The keeping of plants is no recent innovation: on the contrary, the techniques and traditions of growing them indoors in pots have been appreciated for countries. The history of lotus blossom, cherished by the Pharaohs of Egypt in their palaces 3,000 years ago, gives us the earliest known information of this subject. Also, in the Far East, particularly in ancient China, People were passionately fond of enhancing their homes and formal gardens with flowers and plants.
Originally, of course, each country was familiar only with those plants that flourished in the local environment, but as contacts with other continents and countries increased, people began to discover the possibilities of plants from distant lands. In Europe, during the eleventh and twelfth centuries, many hitherto unknown exotic plants were introduced by Crusaders returning from the Holy Wars.
This early import later continued on a larger scale with the expansion of merchant shipping to more remote countries. Explorers and enterprising botanists also brought many new plants back with them, which were promptly added to cherished collections of an ever-growing number of plants enthusiasts.
Every university was proud of the unique plants in its botanical gardens, and as more and more specimens poured into Europe, certain rare varieties became the subject of crazes.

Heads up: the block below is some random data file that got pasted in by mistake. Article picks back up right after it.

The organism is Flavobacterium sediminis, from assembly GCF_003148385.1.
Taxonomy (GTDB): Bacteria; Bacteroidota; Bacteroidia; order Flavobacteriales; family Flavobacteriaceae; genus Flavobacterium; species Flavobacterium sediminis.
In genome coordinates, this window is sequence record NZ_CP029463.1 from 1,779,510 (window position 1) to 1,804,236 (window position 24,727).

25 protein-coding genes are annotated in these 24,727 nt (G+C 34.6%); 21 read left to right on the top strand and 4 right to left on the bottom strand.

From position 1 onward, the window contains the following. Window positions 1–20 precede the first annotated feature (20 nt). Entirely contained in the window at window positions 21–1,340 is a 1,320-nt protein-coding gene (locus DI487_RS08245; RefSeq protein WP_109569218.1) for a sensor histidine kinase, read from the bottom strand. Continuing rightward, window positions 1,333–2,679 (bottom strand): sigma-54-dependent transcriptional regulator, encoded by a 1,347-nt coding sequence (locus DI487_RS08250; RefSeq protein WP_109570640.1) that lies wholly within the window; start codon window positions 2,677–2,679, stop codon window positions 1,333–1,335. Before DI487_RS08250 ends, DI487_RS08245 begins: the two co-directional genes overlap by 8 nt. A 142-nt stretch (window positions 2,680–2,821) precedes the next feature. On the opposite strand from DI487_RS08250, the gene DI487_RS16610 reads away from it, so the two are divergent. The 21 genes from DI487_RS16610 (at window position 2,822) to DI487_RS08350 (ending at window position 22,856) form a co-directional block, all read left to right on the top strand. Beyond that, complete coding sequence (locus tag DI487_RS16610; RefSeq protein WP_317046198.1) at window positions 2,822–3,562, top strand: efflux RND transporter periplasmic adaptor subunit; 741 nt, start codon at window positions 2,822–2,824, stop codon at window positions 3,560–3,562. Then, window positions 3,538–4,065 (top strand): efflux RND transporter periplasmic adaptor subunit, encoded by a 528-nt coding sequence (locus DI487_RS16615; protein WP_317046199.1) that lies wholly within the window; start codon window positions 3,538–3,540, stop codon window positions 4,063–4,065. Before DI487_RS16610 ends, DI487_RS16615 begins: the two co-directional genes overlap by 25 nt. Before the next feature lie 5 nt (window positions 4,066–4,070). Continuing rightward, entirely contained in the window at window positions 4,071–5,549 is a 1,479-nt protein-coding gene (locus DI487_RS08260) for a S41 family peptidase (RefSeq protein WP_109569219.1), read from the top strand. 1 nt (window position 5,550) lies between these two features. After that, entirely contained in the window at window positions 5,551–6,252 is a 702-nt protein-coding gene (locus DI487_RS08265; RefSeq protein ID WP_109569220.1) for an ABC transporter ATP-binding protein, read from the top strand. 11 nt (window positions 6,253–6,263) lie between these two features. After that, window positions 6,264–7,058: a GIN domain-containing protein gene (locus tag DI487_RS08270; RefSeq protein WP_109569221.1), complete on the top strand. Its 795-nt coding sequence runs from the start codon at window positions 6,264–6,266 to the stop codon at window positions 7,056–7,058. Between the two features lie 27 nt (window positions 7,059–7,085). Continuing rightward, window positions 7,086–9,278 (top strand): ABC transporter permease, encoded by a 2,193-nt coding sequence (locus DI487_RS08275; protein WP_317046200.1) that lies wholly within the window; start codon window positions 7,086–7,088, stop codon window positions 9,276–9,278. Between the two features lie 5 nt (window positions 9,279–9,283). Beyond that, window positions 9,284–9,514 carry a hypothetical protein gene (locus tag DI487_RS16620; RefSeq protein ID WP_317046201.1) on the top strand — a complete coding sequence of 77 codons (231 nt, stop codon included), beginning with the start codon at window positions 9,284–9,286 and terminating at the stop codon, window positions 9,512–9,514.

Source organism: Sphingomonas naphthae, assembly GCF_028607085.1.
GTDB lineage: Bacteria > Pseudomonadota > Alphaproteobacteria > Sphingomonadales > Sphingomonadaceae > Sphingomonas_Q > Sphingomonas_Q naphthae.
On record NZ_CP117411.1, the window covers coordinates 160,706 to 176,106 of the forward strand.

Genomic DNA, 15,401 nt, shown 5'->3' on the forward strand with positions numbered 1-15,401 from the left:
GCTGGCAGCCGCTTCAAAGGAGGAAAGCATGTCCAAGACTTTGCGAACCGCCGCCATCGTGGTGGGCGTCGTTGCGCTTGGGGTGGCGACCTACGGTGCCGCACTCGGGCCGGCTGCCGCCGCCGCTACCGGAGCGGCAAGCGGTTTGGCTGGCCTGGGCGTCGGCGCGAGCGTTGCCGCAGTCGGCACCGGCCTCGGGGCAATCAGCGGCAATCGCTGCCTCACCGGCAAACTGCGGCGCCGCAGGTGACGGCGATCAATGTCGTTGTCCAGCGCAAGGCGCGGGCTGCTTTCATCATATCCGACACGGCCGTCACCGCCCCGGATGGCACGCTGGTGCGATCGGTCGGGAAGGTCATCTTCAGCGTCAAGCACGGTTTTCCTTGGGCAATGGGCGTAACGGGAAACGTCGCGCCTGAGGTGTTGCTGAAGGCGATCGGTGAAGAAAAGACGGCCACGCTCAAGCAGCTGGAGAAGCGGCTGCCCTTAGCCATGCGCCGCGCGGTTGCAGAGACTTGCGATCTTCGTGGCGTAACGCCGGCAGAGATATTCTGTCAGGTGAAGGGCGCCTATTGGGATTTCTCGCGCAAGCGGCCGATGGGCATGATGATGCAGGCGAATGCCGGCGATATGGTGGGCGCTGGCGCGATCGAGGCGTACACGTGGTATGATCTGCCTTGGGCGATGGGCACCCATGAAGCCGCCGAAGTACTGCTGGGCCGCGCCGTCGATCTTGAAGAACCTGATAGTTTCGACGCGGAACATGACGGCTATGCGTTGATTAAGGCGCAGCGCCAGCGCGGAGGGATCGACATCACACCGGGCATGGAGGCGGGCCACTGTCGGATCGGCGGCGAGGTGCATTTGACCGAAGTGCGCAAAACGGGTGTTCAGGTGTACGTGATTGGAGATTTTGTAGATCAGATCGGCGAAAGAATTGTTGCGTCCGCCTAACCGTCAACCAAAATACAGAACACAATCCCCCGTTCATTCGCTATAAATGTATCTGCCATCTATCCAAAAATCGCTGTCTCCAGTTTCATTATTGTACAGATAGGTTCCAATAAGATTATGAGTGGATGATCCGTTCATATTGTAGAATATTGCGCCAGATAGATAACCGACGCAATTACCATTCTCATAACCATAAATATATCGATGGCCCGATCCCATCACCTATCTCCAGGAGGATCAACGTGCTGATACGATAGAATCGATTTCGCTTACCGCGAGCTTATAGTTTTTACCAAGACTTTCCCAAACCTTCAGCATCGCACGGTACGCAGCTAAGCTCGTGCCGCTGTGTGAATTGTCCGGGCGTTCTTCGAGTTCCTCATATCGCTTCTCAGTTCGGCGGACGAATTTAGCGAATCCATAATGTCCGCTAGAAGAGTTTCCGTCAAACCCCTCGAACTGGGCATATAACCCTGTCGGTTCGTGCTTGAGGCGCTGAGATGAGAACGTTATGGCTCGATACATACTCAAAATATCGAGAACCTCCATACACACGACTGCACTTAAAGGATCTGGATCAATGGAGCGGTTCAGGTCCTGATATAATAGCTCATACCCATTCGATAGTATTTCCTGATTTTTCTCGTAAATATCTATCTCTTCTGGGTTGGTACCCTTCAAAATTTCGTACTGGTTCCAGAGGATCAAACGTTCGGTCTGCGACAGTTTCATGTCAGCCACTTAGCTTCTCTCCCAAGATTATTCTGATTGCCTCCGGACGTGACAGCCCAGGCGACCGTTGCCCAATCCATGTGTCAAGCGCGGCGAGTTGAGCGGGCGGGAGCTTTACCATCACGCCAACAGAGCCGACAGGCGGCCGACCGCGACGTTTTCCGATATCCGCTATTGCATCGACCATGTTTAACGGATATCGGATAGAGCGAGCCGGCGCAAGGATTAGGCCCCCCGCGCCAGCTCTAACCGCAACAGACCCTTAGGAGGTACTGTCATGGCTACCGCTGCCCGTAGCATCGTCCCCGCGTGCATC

In the sixteenth century Holland already boasted its own nurseries, and during the golden age merchants from the Republic of North Netherlands suddenly became obsessed with tulips of mixed colors. So began the famous tulip mania that hit Europe around 1630, with speculators paying incredibly high prices for a single tulip bulb. This boom lasted about a decade and was followed a century later by a similar craze with the hyacinth as the object of trade.
The discovery and collecting of plants in all parts of the world came into its own in the second half of the eighteenth century. Botanists and doctors of medicine studied many exotic plant varieties and sought good and efficient means of transporting them back to Europe.
Anthurium, Dieffenbachia, Monstera and Philodendron, for instance, originally came from America, as did many of the bromeliads; and from Japan came, among other worthies, Primula japonica and Thunbergia (Black-eyed Susan).
A bewildering range of plants is now widely available to everyone, and you can choose at your leisure which plants from this vast collection you find most attractive.
Authors: A. C. Muller-Idzerda, Elisabeth de Lestrieux, Jonneke Krans